New material claimed to store more energy and cost less money than batteries
Researchers from the National University of Singapore's Nanoscience and Nanotechnology Initiative (NUSNNI) have created what they claim is the world's first energy-storage membrane. Not only is the material soft and foldable, but it doesn't incorporate liquid electrolytes that can spill out if it's damaged, it's more cost-effective than capacitors or traditional batteries, and it's reportedly capable of storing more energy.
The membrane is made from a polystyrene-based polymer, which is sandwiched between two metal plates. When charged by those plates, it can store the energy at a rate of 0.2 farads per square centimeter - standard capacitors, by contrast, can typically only manage an upper limit of 1 microfarad per square centimeter.
Due in part to the membrane's low fabrication costs, the cost of storing energy in it reportedly works out to 72 cents US per farad. According to the researchers, the cost for standard liquid electrolyte-based batteries is more like US$7 per farad. This in turn translates to an energy cost of 2.5 watt-hours per US dollar for lithium-ion batteries, whereas the membrane comes in at 10-20 watt-hours per dollar.
Details on how the material works, along with data on factors such as charging/discharging times and longevity have not yet been released. Principle investigator Dr. Xie Xian Ning, however, has stated "The performance of the membrane surpasses those of rechargeable batteries, such as lithium ion and lead-acid batteries, and supercapacitors."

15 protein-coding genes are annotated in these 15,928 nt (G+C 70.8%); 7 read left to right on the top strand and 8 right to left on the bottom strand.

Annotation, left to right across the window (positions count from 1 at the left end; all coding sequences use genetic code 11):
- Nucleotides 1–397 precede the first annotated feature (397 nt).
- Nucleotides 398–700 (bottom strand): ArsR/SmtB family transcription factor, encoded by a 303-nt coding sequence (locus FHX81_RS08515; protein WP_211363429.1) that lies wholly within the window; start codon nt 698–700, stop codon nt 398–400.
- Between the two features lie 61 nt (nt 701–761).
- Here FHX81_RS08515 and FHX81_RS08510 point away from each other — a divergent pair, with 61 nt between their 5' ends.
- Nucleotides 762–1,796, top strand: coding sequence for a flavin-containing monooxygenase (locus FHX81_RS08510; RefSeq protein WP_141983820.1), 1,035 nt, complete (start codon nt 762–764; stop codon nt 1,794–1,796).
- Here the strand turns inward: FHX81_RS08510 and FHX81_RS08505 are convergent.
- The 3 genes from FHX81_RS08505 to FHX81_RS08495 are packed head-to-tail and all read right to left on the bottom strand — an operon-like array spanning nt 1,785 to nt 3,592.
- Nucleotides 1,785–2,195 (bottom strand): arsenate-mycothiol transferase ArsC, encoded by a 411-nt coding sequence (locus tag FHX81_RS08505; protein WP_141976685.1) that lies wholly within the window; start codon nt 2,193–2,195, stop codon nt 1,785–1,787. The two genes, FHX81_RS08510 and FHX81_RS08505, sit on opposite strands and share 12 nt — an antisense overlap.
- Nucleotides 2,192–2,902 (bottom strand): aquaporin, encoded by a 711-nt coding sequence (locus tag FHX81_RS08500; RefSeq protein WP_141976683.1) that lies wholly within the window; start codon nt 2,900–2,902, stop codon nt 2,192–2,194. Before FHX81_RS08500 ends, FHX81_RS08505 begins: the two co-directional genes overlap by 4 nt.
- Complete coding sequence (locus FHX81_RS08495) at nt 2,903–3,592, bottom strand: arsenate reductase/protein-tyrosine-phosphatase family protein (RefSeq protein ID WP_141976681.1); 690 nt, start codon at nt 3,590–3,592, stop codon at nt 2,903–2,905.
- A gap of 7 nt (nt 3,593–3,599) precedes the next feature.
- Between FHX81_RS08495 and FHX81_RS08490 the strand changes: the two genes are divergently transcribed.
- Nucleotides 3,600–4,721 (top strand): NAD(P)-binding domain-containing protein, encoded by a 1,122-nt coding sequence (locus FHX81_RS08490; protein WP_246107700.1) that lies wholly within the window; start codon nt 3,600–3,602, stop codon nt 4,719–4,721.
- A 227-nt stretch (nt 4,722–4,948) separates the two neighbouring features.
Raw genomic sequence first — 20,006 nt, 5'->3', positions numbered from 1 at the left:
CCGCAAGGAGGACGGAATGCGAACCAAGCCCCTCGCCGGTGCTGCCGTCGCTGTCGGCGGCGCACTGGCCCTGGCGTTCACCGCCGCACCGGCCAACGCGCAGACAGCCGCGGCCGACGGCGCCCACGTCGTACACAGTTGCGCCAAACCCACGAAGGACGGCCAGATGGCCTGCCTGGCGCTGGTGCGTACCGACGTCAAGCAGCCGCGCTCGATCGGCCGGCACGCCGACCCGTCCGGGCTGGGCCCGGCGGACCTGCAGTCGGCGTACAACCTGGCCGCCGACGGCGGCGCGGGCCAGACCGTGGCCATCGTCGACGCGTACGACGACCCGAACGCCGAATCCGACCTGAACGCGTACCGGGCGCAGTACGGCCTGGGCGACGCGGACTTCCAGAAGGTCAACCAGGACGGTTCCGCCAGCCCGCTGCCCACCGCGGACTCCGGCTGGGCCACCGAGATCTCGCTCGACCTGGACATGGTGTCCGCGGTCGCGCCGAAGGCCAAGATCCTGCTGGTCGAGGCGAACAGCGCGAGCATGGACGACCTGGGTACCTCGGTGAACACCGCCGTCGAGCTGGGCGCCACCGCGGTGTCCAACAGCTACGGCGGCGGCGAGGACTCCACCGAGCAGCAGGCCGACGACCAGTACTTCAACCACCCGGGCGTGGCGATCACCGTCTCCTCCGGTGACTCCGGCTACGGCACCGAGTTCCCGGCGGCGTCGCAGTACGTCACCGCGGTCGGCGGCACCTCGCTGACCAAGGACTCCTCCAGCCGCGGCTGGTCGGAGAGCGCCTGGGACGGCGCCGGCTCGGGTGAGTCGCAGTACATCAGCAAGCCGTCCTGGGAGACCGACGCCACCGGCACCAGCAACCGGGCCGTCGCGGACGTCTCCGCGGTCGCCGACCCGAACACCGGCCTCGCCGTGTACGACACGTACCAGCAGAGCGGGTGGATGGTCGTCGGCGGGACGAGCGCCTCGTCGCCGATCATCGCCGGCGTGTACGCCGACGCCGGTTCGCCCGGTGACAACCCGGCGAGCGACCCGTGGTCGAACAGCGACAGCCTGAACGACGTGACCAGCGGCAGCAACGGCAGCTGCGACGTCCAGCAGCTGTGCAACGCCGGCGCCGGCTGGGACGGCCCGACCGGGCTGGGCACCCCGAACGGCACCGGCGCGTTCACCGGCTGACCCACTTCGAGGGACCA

The NUSNNI team is now looking into opportunities for commercializing the technology.
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Most of the wild claims and inventions you read about are a call for research dollars. The devil is in the details and most technologies fail well before the scale-up to mass production (which also weeds out a massive percentage of candidates). Many start-ups are simply scams with no intention of bringing anything to market.
For battery lovers, remember EEstor - the super capacitor that never even delivered a prototype yet managed to keep the industry and investors interested for almost a decade.
Last I looked, not a single new battery tech has hit the shelves since NiMH. The new ferrous Lion batteries are just a slight mod of the existing stuff. Mountains of used throwaway batteries are littering landfills (or getting burned into the atmosphere), and rechargables still have pathetically small capacity, even the expensive lithiums.
Singapore, if you\'ve got something good, bring it. World needs saving, homes.